I am trying to get to the point where my material has successfully removed a lot of dangerous things from water, to the point that the water is actually drinkable. Then it will be a question of producing it on a large scale so that it can be used nationally and then worldwide. I doubt this will all happen during the course of my PhD (which is 4 years in total) but the research will continue after that (hopefully done by me).
The main goal of my research is to replace some of the man-made chemicals in laundry powder with ones made by nature itself (eg by bacteria!), which are totally biodegradable and much less toxic. This is so that big companies can work towards making their detergent products like washing powder much more environmentally-friendly.
My own part of this research is nearly finished, I’m glad that I’ve achieved most of what I wanted in these 4 years! But there are loads more experiments to do before it gets on the supermarket shelves!
I’m trying to figure out how much water (and other elements we call volatiles like chlorine and fluorine) there is on the Moon and how they behave. This will tell us what conditions for water (and other volatiles) were like early in the solar system just after the Earth formed.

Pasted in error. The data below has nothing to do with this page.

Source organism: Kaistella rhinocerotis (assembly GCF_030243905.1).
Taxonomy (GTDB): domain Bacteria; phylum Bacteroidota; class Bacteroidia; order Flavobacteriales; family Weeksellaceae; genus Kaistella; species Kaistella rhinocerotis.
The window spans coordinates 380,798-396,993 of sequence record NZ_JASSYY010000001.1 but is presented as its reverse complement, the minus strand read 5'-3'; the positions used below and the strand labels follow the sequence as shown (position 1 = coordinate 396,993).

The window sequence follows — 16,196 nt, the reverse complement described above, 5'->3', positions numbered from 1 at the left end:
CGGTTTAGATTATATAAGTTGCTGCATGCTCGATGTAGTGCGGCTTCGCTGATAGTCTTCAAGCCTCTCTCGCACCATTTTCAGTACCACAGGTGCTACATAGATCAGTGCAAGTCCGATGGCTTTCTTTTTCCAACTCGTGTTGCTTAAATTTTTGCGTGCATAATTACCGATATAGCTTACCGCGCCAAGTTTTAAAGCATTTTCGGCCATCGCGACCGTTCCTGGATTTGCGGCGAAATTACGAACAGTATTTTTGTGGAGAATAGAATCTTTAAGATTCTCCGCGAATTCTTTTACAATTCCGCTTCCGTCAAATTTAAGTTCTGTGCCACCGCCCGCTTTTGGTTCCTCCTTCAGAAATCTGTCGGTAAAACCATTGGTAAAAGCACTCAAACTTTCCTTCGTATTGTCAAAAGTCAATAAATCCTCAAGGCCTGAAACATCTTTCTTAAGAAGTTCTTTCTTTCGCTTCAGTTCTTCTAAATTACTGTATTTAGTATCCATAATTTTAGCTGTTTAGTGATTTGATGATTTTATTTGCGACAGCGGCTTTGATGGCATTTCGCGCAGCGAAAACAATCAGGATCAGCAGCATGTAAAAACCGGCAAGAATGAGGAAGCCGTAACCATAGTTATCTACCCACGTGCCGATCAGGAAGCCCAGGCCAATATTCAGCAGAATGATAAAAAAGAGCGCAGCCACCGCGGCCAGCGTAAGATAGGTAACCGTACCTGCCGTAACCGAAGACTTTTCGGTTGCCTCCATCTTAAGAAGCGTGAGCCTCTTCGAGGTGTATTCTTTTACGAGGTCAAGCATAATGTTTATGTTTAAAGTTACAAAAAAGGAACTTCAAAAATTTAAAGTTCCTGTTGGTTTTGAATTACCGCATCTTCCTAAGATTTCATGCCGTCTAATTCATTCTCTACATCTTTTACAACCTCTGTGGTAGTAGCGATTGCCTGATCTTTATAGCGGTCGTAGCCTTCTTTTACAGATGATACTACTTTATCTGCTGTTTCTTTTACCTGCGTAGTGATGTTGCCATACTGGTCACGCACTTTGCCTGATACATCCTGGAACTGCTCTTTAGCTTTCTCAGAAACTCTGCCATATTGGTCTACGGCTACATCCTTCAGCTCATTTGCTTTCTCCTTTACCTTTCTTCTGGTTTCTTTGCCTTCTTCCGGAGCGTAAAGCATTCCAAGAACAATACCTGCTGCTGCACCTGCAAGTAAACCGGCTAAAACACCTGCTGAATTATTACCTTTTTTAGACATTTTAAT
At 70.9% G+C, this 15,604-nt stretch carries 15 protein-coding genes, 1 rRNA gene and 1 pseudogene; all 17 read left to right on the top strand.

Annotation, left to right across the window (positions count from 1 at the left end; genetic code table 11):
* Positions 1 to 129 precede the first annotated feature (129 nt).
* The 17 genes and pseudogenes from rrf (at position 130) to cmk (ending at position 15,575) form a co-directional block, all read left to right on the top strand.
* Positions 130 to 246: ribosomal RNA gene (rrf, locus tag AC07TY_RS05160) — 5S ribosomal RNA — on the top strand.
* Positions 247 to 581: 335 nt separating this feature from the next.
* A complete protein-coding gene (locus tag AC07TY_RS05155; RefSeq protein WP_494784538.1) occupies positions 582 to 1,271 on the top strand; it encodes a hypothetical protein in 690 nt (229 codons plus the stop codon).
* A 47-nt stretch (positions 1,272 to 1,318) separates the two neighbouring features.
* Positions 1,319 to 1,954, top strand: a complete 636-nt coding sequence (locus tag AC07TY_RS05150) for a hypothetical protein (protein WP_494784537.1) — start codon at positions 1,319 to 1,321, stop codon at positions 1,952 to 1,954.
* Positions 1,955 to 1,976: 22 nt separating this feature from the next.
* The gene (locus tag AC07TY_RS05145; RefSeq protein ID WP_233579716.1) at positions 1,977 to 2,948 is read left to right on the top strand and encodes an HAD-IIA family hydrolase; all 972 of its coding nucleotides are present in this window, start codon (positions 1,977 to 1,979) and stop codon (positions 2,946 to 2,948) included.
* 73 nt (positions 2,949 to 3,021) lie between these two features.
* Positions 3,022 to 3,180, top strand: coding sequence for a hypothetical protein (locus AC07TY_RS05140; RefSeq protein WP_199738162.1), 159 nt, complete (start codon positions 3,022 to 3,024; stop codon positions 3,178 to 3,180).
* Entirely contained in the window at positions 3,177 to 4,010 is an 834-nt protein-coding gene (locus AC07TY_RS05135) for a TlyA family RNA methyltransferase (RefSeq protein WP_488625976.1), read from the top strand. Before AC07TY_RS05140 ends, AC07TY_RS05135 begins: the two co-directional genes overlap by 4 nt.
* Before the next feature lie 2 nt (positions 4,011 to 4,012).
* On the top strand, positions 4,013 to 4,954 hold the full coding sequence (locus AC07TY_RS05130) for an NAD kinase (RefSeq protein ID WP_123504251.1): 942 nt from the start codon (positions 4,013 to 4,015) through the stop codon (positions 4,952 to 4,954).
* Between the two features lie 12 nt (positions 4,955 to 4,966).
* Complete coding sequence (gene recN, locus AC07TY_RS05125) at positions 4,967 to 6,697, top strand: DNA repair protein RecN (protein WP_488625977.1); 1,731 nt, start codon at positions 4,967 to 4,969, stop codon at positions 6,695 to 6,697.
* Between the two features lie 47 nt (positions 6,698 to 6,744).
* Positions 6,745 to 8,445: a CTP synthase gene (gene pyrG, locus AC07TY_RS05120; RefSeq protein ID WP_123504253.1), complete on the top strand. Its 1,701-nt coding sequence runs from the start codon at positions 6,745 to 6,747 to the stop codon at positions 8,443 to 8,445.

Hopefully this will tell us why the Earth has oceans, lakes etc and no other planet does. Water is one of the key ingredients for life forming and evolving into the humans and other species on the planet today.
I am trying to visualise protein molecules, which bacteria use to protect themselves from antibiotics, using X-ray crystallography.
These proteins are like a little pac man that the bacteria use to build their own jacket to protect themselves.
If we know how these pac man molecules look like, we could then make medicines against them and disarm the bacteria.
At the current stage of my research, I discovered how these proteins look like and we are now in the process of designing and testing new medicines.